In April, the Interior Department’s Bureau of Land Management will begin to gather public comment on the development of a program for the capture and sale of methane produced by coal mines on lands leased by the federal government.
This summer, the E.P.A. will propose updated standards to reduce methane from new landfills and take public comment on whether to update standards for existing landfills.
In June, the Agriculture Department, the Energy Department and the E.P.A. will jointly release a “biogas roadmap” aimed at accelerating adoption of methane digesters, machines that reduce methane emissions from cattle, in order to cut dairy sector greenhouse gas emissions by 25 percent by 2020.
According to the White House plan, natural gas systems are the second-leading cause of human-related methane emissions, after agriculture.
Workers vaccuum any water or fluids surrounding a frack site in Harford Township, Pa.
Love to talk about hydraulic fracturing or just want to learn more?
Next month, StateImpact Pennsylvania partner station WHYY is co-hosting a discussion forum with the Bernard Wolfman Civil Discourse Project in Elkins Park, Montgomery County about the controversial extraction process known as “fracking.” The conversation will focus on the economic impact of natural gas development in Pennsylvania and the region. (For a primer, check out our report and this infographic on natural gas and Pennsylvania’s economy.)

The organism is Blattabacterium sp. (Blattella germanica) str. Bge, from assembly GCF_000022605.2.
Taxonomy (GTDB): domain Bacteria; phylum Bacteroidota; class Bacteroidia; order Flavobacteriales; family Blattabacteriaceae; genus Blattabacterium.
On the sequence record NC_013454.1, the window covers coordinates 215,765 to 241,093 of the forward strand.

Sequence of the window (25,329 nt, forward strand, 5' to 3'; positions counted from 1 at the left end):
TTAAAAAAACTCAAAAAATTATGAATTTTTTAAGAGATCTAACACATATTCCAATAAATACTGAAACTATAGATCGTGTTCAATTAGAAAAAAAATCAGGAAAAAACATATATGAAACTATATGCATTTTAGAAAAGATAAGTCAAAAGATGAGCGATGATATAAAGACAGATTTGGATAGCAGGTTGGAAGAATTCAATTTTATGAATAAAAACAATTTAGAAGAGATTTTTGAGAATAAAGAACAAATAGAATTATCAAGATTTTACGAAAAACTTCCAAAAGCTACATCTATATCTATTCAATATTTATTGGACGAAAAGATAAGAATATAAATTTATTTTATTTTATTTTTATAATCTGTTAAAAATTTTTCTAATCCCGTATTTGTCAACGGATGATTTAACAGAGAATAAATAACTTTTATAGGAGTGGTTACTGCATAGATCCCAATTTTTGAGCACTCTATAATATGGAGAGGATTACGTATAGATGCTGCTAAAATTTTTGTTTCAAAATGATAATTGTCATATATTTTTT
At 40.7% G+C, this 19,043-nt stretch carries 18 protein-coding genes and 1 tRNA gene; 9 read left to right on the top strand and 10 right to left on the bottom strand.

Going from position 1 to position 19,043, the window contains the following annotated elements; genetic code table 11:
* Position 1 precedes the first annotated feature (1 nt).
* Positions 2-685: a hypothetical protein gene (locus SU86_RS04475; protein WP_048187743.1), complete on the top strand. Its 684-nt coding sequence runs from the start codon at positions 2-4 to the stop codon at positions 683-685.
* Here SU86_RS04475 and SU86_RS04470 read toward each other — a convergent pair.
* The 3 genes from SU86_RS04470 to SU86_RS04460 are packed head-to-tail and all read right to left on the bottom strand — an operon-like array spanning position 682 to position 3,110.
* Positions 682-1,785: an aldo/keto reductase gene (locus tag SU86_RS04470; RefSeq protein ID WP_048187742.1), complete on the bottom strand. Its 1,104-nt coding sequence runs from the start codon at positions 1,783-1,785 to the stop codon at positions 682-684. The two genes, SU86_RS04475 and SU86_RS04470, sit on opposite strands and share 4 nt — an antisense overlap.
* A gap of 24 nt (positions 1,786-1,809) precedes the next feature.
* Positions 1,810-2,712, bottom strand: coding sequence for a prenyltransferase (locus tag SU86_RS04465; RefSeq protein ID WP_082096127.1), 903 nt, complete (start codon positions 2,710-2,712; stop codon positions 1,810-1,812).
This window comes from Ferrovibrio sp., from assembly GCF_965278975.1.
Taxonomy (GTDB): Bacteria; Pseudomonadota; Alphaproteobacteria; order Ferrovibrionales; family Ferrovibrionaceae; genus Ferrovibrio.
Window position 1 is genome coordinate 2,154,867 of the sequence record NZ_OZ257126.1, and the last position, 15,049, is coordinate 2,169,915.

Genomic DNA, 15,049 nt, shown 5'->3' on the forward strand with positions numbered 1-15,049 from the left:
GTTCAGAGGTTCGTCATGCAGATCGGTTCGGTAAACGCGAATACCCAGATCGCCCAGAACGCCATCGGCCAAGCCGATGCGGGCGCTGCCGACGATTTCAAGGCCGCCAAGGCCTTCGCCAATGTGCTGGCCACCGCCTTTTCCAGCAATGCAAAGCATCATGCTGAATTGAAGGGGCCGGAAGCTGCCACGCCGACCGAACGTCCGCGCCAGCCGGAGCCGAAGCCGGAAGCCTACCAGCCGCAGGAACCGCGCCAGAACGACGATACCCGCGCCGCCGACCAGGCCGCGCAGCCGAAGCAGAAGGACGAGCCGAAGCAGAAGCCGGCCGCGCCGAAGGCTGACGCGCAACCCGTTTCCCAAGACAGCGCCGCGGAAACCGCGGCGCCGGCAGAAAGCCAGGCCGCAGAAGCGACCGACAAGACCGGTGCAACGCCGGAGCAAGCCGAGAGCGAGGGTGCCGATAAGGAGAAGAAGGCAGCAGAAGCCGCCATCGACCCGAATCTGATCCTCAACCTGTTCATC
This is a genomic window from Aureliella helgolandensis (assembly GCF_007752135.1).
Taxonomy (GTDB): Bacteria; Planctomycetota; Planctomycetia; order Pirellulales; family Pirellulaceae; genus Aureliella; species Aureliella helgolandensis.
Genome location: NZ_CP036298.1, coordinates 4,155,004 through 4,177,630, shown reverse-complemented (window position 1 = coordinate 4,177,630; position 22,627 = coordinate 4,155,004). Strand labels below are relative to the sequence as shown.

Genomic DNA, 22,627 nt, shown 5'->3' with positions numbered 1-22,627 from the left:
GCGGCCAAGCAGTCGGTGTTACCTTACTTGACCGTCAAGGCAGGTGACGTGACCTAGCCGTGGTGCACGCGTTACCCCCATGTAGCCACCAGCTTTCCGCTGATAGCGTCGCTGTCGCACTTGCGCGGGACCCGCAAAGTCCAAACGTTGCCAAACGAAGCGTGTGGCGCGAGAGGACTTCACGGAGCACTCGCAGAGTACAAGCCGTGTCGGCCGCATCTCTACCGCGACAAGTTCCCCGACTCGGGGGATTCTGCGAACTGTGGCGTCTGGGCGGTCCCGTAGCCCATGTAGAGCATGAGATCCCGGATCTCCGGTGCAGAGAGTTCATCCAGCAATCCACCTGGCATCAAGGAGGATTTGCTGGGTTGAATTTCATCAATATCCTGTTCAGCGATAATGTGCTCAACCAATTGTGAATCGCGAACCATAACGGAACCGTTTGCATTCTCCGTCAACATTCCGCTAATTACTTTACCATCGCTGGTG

Speakers at the forum include Deborah Lawrence Rogers, founder of consulting firm EnergyPolicyForum, and William Freeman, a former committee chairman of the Marcellus Shale Coalition, the state’s biggest gas industry trade group.
Here are the details:
A Frank Conversation about Fracking, Without All the Fracas
Thursday, April 17, 2014
Beth Sholom Congregation
8251 Old York Road, Elkins Park, PA 19027
Three Mile Island was the most serious accident in U.S. commercial nuclear power plant operating history.
Today marks the 35th anniversary of the worst nuclear accident in U.S. history. On March 28th, 1979 one of the reactors at the The Three Mile Island nuclear power plant in Dauphin County partially melted down.
Back then, no one knew exactly what was going to happen. The incident was unprecedented.
Former Governor Dick Thornburgh was at the center of the crisis. He marked the anniversary at an event Thursday at Penn State’s Harrisburg campus in Middletown–not far from the plant.